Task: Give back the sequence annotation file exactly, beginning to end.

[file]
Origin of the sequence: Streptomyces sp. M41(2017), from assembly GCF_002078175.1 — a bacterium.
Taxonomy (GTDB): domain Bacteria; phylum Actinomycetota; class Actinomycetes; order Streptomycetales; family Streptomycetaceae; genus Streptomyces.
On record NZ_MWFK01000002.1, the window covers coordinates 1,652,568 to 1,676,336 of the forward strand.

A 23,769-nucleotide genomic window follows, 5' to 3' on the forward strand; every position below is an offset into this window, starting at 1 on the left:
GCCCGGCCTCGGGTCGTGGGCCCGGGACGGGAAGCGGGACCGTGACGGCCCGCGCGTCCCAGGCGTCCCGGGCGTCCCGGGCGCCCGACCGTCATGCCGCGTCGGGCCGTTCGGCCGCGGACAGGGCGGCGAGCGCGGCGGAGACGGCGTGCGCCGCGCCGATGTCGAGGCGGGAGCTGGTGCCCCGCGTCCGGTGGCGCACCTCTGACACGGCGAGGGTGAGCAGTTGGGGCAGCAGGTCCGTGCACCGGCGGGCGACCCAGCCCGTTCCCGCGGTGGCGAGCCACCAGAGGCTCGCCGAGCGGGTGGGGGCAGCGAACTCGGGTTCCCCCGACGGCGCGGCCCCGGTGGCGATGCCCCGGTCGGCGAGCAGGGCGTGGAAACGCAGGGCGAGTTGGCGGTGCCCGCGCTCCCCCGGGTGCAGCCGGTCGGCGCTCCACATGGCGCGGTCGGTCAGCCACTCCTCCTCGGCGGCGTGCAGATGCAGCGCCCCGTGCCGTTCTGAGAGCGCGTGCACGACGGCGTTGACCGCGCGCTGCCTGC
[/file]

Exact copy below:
Origin of the sequence: Streptomyces sp. M41(2017), from assembly GCF_002078175.1 — a bacterium.
Taxonomy (GTDB): domain Bacteria; phylum Actinomycetota; class Actinomycetes; order Streptomycetales; family Streptomycetaceae; genus Streptomyces.
On record NZ_MWFK01000002.1, the window covers coordinates 1,652,568 to 1,676,336 of the forward strand.

A 23,769-nucleotide genomic window follows, 5' to 3' on the forward strand; every position below is an offset into this window, starting at 1 on the left:
GCCCGGCCTCGGGTCGTGGGCCCGGGACGGGAAGCGGGACCGTGACGGCCCGCGCGTCCCAGGCGTCCCGGGCGTCCCGGGCGCCCGACCGTCATGCCGCGTCGGGCCGTTCGGCCGCGGACAGGGCGGCGAGCGCGGCGGAGACGGCGTGCGCCGCGCCGATGTCGAGGCGGGAGCTGGTGCCCCGCGTCCGGTGGCGCACCTCTGACACGGCGAGGGTGAGCAGTTGGGGCAGCAGGTCCGTGCACCGGCGGGCGACCCAGCCCGTTCCCGCGGTGGCGAGCCACCAGAGGCTCGCCGAGCGGGTGGGGGCAGCGAACTCGGGTTCCCCCGACGGCGCGGCCCCGGTGGCGATGCCCCGGTCGGCGAGCAGGGCGTGGAAACGCAGGGCGAGTTGGCGGTGCCCGCGCTCCCCCGGGTGCAGCCGGTCGGCGCTCCACATGGCGCGGTCGGTCAGCCACTCCTCCTCGGCGGCGTGCAGATGCAGCGCCCCGTGCCGTTCTGAGAGCGCGTGCACGACGGCGTTGACCGCGCGCTGCCTGC